The Risks Digest

The RISKS Digest

Forum on Risks to the Public in Computers and Related Systems

ACM Committee on Computers and Public Policy, Peter G. Neumann, moderator

Volume 18 Issue 77

Monday 20 January 1997

Contents

o Playboy strikes again
PGN
o Potential misery in Missouri: Taxes For Telephiles
Mike Coleman
o Leaking WWW surfer interest profiles
Anders Andersson
o Re: Handwritten signatures used for verification
Dave Finkelstein
o Re: UPS use of handwritten signatures, Lauren Weinstein article
PGN
o Blaming the safety people
Joshua Levy
o The Millennium problem: another too-young case
David R. Vinograd
o Y2036, Y2038, and the superiority of UNIX
D.J. Bernstein
o Re: More Y2K humor: Split the difference
Tony Lauck
o Re: More on fired contractor...
Carlie Coats
o Re: Taco Bell-issimo
Vincent Weaver
o IBMmail flame on -- albeit out of character
PGN
o Re: Risks of miskeying e-mail addresses
Darin Johnson
Niall Murphy
o Irrelevant risks of miskeying e-mail addresses
Lawrence H. Smith
o Chuq spoofing Spaf, and the archives
Adam Shostack
o Privacy Digests
PGN
o The SEI Conference on Risk Management - Preliminary Program
Carol Biesecker
o Info on RISKS (comp.risks)

Playboy strikes again

"Peter G. Neumann" <neumann@csl.sri.com>
Fri, 17 Jan 1997 9:25:52 PST
TCI's cable-TV provider in Springfield, Missouri, was testing its planned
inclusion of the Playboy Channel (to begin in February), when the Cartoon
Network channel suddenly began airing the Playboy video along with the
regularly programmed Flintstones' audio.  The results were perhaps more
noticeable than they might have been, because bad weather had closed the
local schools and children were at home.  [Source: Associated Press item in
the *San Francisco Chronicle*, 17 Jan 1997, AS2.  Maybe the program was
something about Sharon kissing the Barney Stone?]

There seems to be something magnetically RISKS-attractive about the Playboy
Channel, which last summer appeared unscrambled in the Palo Alto area
because of a power-failure-induced chip failure (RISKS-18.50).  A PC program
[a nicely overloaded acronym, since the program was presumably not
politically correct!] had previously appeared in the *Jeopardy* time-slot in
the Chicago area for 10 minutes, due to a screwup (RISKS-18.22).  Of course,
what comes around goes around; 10 years ago the Playboy Channel was
intentionally disrupted by a CBN employee, with satellite-spoofed
programming declaiming ``Repent Your Sins'' (RISKS-10.62).


Potential misery in Missouri: Taxes For Telephiles

Mike Coleman <coleman@chez-gnu.cstp.umkc.edu>
Fri, 17 Jan 1997 17:43:51 -0600 (CST)
Being the technophile, or perhaps just temporarily insane, I decided to try
filing my taxes using the IRS's and State of Missouri's "Telefile" system.
These systems allow the user to key in the figures from a simple return on
their touch-tone phone.  The systems also compute several values and speak
them back to the user so that said user can record them for future
reference.

Observations:

1.  Both systems provided my authentication information in an unsealed
packet through the USPS, even though I had not requested this.  Ergo, it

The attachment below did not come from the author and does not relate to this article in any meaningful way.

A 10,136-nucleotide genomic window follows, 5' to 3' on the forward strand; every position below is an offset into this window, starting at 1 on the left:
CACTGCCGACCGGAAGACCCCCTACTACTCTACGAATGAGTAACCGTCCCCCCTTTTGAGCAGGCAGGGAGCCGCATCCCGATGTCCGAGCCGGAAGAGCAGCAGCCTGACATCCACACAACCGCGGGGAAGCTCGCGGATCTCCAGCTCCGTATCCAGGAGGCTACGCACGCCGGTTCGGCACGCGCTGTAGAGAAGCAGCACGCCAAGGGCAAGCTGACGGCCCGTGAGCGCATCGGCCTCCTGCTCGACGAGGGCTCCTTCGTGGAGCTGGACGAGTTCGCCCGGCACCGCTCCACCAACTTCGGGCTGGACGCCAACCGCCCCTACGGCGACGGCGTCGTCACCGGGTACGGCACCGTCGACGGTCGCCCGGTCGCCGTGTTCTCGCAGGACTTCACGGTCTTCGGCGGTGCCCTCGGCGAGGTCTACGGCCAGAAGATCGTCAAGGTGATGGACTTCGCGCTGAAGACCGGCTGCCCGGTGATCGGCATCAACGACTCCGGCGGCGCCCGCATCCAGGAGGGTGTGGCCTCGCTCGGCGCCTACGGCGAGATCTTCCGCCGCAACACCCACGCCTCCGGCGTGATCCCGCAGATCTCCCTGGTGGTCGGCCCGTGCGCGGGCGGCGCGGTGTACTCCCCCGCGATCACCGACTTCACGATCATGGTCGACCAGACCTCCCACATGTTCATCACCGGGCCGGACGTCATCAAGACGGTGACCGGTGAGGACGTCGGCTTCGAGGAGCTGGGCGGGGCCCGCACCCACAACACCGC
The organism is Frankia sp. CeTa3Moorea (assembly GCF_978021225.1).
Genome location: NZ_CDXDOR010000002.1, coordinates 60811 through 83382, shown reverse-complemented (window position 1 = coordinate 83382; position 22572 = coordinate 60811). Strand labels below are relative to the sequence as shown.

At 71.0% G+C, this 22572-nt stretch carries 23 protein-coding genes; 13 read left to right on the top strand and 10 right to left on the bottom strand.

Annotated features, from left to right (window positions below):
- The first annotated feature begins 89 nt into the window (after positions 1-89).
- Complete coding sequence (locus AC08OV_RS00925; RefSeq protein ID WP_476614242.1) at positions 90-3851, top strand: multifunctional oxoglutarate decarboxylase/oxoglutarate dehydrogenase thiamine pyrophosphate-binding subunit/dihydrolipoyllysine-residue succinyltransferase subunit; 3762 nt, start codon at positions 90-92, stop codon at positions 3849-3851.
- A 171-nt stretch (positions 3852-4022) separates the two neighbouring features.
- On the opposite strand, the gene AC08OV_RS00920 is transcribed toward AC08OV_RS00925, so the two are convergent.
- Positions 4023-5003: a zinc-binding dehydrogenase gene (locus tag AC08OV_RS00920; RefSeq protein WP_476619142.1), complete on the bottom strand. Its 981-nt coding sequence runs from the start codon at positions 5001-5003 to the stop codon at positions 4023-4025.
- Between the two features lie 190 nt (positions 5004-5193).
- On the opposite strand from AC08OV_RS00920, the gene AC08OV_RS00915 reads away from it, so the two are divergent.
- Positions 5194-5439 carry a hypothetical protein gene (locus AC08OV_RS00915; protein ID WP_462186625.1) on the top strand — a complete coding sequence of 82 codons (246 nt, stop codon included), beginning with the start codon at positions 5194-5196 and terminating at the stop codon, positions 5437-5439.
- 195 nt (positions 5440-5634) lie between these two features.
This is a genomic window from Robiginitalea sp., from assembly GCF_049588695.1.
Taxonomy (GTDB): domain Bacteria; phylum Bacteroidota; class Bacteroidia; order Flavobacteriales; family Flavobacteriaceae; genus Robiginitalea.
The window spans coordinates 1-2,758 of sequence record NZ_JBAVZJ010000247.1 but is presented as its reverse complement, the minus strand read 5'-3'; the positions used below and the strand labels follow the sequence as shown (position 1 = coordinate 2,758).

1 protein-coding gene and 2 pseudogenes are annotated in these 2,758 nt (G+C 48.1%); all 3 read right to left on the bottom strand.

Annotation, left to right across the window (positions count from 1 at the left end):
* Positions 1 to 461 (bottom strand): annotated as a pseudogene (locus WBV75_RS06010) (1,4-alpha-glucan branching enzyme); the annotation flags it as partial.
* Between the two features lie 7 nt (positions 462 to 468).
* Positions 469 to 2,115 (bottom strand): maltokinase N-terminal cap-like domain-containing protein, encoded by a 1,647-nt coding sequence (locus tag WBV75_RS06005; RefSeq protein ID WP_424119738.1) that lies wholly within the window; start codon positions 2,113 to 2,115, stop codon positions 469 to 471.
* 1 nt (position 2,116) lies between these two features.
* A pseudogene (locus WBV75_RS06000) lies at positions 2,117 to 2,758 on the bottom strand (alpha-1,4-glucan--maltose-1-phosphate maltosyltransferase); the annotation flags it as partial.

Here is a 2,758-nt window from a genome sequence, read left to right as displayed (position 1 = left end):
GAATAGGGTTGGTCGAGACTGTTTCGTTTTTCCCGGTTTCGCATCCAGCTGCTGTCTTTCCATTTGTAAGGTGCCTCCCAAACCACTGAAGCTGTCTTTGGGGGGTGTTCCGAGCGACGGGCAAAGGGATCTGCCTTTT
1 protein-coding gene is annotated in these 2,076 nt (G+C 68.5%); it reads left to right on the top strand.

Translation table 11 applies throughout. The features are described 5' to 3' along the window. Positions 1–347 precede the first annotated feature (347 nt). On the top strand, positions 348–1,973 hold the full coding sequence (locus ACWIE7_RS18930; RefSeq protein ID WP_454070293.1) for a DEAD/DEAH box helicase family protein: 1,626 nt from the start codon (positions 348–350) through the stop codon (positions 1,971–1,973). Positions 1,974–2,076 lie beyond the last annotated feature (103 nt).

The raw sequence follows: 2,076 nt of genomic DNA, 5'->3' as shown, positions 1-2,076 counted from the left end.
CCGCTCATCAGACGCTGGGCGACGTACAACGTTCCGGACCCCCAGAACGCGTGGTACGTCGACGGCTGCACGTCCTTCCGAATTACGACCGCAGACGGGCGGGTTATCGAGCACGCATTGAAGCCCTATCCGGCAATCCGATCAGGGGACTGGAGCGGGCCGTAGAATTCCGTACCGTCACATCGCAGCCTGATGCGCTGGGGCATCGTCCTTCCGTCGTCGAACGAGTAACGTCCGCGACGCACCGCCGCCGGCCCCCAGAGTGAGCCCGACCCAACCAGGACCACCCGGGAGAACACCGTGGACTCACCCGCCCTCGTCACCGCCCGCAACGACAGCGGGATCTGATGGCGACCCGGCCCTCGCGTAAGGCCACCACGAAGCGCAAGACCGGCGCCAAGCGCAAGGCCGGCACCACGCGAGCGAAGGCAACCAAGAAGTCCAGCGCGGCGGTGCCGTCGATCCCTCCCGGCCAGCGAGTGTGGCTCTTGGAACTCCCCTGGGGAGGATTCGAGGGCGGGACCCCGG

would be quite simple for someone else to file for me.  Ugh.  (Hmm, if I
couldn't file because someone beat me to it, would that count as "Denial of
Service"?)

2.  Both systems use a number as a "user id".  The IRS number seemed
suitably mysterious, but the Missouri number was quite familiar, being of
the form "ABACADADB".  Familiar, that is, because that pattern is also a
perfect match for my Social Security Number.  Ugh.

3.  The user-interface for the IRS system was nice enough, albeit somewhat
tedious.  The Missouri system, on the other hand, had the annoying habit of
rattling off figures at unexpected moments without providing the rattled
user a means for having them repeated.  Ugh.

Each item seems to involve a poor solution to a problem that has superior
solutions that are well-known and relatively simple.

Mike Coleman   http://ctr.cstp.umkc.edu/~coleman


Leaking WWW surfer interest profiles

Anders Andersson <andersa@Mizar.DoCS.UU.SE>
Fri, 3 Jan 97 23:52:00 +0100
I notice that AltaVista's inline advertisements link to a server outside
Digital, "ad.doubleclick.net", and that the URL includes the user's list of
keywords being searched.  I'm concerned that these URL's may occasionally
leak information about the user's interests and inclinations to third
parties, information which the user may prefer to keep private.

This is not a new problem that appeared with the inline ads, since also the
Referer: field of the HTTP protocol discloses to a target server exactly
what AltaVista index page led the user to it.  However, this requires that
the user willfully follows that link.

If sensitive information being leaked via the Referer: field is a problem,
the user may obtain client software that withholds Referer: data, either
conditionally or unconditionally.  Also, a user who has asked AltaVista for
"gay" pages is probably not too concerned about accidentally disclosing this
fact to the maintainer of said "gay" pages.

However, the doubleclick.net ads appear to bear no relationship to the
keywords being searched, and they appear not only in the URL for the
hyperlink to follow, but also in the IMG SRC URL.  This means that in order
to avoid disclosing my keyword lists to doubleclick.net, I have to disable
automatic loading of inline images when using AltaVista!

Why is it that when I perform a search for, say, "gay OR nazi AND